My presents so far have included a Cameo video from Garrett Wang, thanks to Meredith and Sas, a Green Hornet and Kato Funko Pop set, thanks to ToniAnn, a fun night out at the Patron Saint Club in Indianapolis Saturday night, thanks to Carlos Ferro, and a bajillion birthday greetings publicly on Facebook and Twitter and privately via text, e-mail, and Facebook Messenger.
This has been swallowed in the news cycle by Russia’s invasion of Ukraine, and that’s understandable, but we shouldn’t forget that Texas is run by scum-sucking weasels and the state of Texas is not safe for trans people.
Back in 2013, then-Governor Rick Perry took out ads trying to lure businesses in other states to Texas — including New York. Lewis Black did a segment on it, which included a magnificent PSA of New Yorkers, led by Black, telling Texas to fuck off. I found myself remembering that today for obvious reasons.
I’ve been connected to Whedon’s worlds both as a fan and as a pro since the late 1990s. I was a huge fan of Buffy the Vampire Slayer, Angel, and Firefly, and I wrote four Buffy books (a novelization, two novels, and I worked on one of the official reference books) and novelized Serenity and wrote a Firefly role-playing game adventure. As a result, I was always heavily plugged into the intense fandom that grew up around his creations.
And I found myself concerned about the near-deification that went on surrounding him. The “Joss Whedon is My Master Now” T-shirts and the “trust in Joss” mantras — and just generally, referring to him as “Joss” as if he was their friend.
This always twigged me a bit. For starters, he was still a Hollywood producer, for all that he proved himself to have a certain geek cred. Also, this level of hagiography regarding him is the sort of thing that can go to a person’s head. Plus, his flaws as a writer tended to get overlooked or explained away, whether his laziness in world-building or the severe lack of presence of people of color in his productions (brought into sharp relief when he took over Justice League and practically wrote Cyborg out of it) or his creating an Asian-centric science fiction setting but neglecting to cast a single Asian.
And then there was his inaction with regard to Serenity novels. While there are now Firefly novels from Titan, which is great, the original deal back in 2005 that Simon & Schuster made was for three books: my novelization of the movie and two original novels. Several authors pitched to S&S (including me), and those pitches were met with resounding silence from Whedon’s office, to the point where S&S had to cancel the other two planned books due to Whedon never approving any of the pitches.
My concerns proved to be, if anything, underestimating the case. Revelations from Whedon’s ex and from Ray Fisher showed that the hero had feet of clay.
The interview is the first time Whedon has spoken publicly since he was all but hung in effigy by the entire universe, and he didn’t waste any time inserting his foot once he opened his mouth. At no point does he take responsibility, and he spends lots of time making excuses. He unconvincingly denies many of the allegations, or tries to downplay them.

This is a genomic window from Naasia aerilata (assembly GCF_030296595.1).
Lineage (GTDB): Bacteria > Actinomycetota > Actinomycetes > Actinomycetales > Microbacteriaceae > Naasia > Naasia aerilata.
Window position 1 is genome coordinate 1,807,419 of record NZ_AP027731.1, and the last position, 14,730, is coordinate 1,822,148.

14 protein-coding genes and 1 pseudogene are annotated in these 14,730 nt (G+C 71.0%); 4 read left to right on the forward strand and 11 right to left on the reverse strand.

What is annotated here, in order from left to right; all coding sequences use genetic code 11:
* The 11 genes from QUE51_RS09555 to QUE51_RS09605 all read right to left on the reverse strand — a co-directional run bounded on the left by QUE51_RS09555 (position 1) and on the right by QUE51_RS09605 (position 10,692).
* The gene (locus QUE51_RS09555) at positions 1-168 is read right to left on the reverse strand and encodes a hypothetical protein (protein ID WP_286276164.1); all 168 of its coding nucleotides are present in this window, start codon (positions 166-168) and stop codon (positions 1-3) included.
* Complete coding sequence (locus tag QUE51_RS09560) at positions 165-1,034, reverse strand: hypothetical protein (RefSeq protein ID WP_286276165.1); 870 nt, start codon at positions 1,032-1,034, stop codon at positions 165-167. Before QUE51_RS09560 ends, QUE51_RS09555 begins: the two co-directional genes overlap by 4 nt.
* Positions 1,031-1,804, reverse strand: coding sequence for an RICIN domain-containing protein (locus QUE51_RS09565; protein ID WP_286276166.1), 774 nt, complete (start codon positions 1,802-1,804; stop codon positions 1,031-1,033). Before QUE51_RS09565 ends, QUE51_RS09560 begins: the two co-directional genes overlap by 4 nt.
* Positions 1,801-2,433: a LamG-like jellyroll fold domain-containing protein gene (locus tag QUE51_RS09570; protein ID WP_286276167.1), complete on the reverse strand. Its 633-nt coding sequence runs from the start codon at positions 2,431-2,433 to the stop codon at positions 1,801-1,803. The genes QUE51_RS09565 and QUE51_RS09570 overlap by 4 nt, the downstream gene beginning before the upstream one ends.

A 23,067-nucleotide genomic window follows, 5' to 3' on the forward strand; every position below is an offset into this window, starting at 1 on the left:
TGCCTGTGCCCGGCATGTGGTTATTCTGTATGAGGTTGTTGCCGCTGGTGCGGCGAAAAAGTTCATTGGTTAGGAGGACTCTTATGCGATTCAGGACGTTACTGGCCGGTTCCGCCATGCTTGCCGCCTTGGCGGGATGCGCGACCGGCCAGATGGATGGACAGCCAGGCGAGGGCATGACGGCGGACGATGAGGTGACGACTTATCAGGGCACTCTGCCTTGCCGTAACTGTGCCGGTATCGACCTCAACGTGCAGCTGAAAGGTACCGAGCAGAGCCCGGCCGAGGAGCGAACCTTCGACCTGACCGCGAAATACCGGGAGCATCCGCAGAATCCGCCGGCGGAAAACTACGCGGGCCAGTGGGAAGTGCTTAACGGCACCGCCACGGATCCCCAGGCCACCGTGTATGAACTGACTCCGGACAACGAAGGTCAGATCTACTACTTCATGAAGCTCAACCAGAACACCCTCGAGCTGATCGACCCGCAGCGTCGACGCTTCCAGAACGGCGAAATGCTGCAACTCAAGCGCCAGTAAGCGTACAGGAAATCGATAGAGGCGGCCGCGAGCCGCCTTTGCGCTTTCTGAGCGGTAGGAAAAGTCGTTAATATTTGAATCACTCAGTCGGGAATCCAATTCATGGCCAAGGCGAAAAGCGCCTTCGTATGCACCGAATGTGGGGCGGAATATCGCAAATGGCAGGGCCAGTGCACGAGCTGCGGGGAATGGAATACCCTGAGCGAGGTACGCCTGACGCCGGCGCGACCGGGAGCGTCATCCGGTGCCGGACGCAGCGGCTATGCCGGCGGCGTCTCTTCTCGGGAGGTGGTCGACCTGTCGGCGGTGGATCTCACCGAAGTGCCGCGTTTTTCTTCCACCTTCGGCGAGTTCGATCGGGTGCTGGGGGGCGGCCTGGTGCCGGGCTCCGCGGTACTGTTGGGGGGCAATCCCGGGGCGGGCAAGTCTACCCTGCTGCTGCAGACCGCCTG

The worst is how he responded to Shapiro’s questions about the affairs he had with people working under him on his TV shows.
“I feel fucking terrible about them,” he said. When I pressed him on why, he noted “it messes up the power dynamic,” but he didn’t expand on that thought. Instead, he quickly added that he had felt he “had” to sleep with them, that he was “powerless” to resist. I laughed. “I’m not actually joking,” he said. He had been surrounded by beautiful young women — the sort of women who had ignored him when he was younger — and he feared if he didn’t have sex with them, he would “always regret it.” Looking back, he feels shame and “horror,” he said. I thought of something he had told me earlier. A vampire, he’d said, is the “exalted outsider,” a creature that feels like “less than everybody else and also kind of more than everybody else. There’s this insecurity and arrogance. They do a little dance.”
What a spectacular load of tripe.
Almost as bad is his response to Gal Gadot’s description of the harassment she received on the set of Justice League: “English is not her first language, and I tend to be annoyingly flowery in my speech.” So it’s her fault for misunderstanding him, because her foreign self can’t understand how beautifully he expresses himself. Gak.
Whedon’s horrendous behavior doesn’t change the good work he’s done, any more than JK Rowling’s toxic transphobia changes the good work she’s done. But it’s why it’s often important to separate the art from the artist. Because the artist can be a total piece of garbage and still create great art.
Just don’t assume that the artist is great because the art is. This sort of thing is why I tend to be self-deprecating and modest about my own work. I’ve seen what fulsome praise does to some creative folks, and I don’t want that to happen to me.
2021 was a helluva lot better than 2020, but that is a very low bar to clear.
Still, there was a lot of good this year. Also a lot of bad, as the words “delta” and “omicron” and “unvaccinated” did a lot to fuck this year up. Going into 2022, I will just say this: get your COVID vaccination already, and if you can’t or won’t, stay home, and if you must go outside your home wear a fucking mask. 42,000 nerds kept their masks on for five days at Dragon Con, you can keep yours on while you go to the store.